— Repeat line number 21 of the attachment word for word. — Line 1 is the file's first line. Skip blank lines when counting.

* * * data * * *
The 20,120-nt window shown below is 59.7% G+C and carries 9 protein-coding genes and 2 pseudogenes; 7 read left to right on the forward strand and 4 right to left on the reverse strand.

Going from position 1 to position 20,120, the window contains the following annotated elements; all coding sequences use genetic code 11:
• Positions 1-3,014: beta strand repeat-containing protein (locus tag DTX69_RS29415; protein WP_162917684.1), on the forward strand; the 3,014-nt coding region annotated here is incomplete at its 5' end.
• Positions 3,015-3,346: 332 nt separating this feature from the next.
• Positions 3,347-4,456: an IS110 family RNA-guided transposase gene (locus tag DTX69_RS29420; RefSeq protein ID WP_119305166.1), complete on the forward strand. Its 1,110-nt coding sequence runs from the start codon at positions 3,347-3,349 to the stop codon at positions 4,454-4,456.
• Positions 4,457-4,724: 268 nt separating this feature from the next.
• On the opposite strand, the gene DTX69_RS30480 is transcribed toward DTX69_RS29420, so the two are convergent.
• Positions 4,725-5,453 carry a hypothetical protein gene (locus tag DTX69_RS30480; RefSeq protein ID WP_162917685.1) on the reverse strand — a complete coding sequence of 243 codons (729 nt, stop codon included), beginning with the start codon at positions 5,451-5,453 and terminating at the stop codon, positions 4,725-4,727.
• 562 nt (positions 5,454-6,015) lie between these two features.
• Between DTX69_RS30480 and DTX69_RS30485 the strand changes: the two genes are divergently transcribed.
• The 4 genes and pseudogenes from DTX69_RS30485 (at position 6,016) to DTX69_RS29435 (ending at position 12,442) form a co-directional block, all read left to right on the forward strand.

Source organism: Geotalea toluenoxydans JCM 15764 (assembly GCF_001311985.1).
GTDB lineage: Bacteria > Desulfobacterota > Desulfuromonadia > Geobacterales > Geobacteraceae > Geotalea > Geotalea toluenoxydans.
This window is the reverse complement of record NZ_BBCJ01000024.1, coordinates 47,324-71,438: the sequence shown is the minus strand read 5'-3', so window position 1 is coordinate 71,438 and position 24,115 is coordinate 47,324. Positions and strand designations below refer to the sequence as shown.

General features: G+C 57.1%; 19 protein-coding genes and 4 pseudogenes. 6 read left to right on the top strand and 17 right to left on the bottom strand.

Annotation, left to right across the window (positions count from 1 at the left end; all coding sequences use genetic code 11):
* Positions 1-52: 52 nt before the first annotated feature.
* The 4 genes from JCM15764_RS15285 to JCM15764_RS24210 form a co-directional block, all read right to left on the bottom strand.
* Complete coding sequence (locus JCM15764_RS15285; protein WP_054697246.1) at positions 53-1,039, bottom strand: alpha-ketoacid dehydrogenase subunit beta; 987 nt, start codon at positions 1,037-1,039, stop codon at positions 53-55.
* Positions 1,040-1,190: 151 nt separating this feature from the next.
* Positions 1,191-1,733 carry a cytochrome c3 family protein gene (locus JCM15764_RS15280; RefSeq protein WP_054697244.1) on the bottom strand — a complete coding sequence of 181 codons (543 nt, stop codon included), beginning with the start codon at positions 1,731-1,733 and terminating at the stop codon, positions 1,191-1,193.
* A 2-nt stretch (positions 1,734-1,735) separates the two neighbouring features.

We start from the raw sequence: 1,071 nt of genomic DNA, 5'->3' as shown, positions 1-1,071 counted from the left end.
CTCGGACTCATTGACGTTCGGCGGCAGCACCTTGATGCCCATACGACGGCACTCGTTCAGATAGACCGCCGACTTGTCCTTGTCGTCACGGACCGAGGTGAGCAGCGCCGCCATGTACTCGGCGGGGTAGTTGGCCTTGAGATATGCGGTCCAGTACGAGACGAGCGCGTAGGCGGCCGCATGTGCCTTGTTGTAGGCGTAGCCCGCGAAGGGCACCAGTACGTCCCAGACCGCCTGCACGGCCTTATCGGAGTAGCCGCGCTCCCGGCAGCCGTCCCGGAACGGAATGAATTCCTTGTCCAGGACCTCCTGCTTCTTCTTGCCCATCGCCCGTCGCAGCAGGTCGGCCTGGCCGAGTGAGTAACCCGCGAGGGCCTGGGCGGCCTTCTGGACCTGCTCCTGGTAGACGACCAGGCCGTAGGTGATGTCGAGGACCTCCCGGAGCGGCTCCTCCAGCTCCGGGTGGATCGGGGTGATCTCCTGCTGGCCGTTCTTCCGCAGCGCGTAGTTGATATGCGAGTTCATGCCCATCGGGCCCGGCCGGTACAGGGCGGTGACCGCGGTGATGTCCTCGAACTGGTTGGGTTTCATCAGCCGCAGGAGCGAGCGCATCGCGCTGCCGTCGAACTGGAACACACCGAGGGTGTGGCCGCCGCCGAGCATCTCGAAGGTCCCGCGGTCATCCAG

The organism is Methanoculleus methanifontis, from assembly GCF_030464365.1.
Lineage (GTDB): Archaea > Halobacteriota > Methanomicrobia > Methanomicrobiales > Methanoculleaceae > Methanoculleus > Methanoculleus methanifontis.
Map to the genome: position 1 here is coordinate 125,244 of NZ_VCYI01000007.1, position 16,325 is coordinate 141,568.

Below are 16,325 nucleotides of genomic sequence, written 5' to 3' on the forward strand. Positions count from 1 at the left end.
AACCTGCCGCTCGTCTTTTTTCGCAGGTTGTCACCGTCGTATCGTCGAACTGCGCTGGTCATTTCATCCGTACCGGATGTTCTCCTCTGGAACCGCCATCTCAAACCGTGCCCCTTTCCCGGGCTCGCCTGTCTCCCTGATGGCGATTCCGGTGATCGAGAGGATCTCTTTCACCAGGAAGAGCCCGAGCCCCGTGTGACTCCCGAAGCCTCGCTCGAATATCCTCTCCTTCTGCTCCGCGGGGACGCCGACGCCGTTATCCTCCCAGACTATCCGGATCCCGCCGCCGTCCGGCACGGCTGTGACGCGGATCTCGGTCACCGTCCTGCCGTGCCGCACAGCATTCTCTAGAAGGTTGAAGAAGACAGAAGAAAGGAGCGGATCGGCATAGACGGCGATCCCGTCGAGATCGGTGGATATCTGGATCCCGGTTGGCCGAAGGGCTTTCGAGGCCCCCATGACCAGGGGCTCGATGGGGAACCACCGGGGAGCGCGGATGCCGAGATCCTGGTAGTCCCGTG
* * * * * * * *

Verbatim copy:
* Positions 1,191-1,733 carry a cytochrome c3 family protein gene (locus JCM15764_RS15280; RefSeq protein WP_054697244.1) on the bottom strand — a complete coding sequence of 181 codons (543 nt, stop codon included), beginning with the start codon at positions 1,731-1,733 and terminating at the stop codon, positions 1,191-1,193.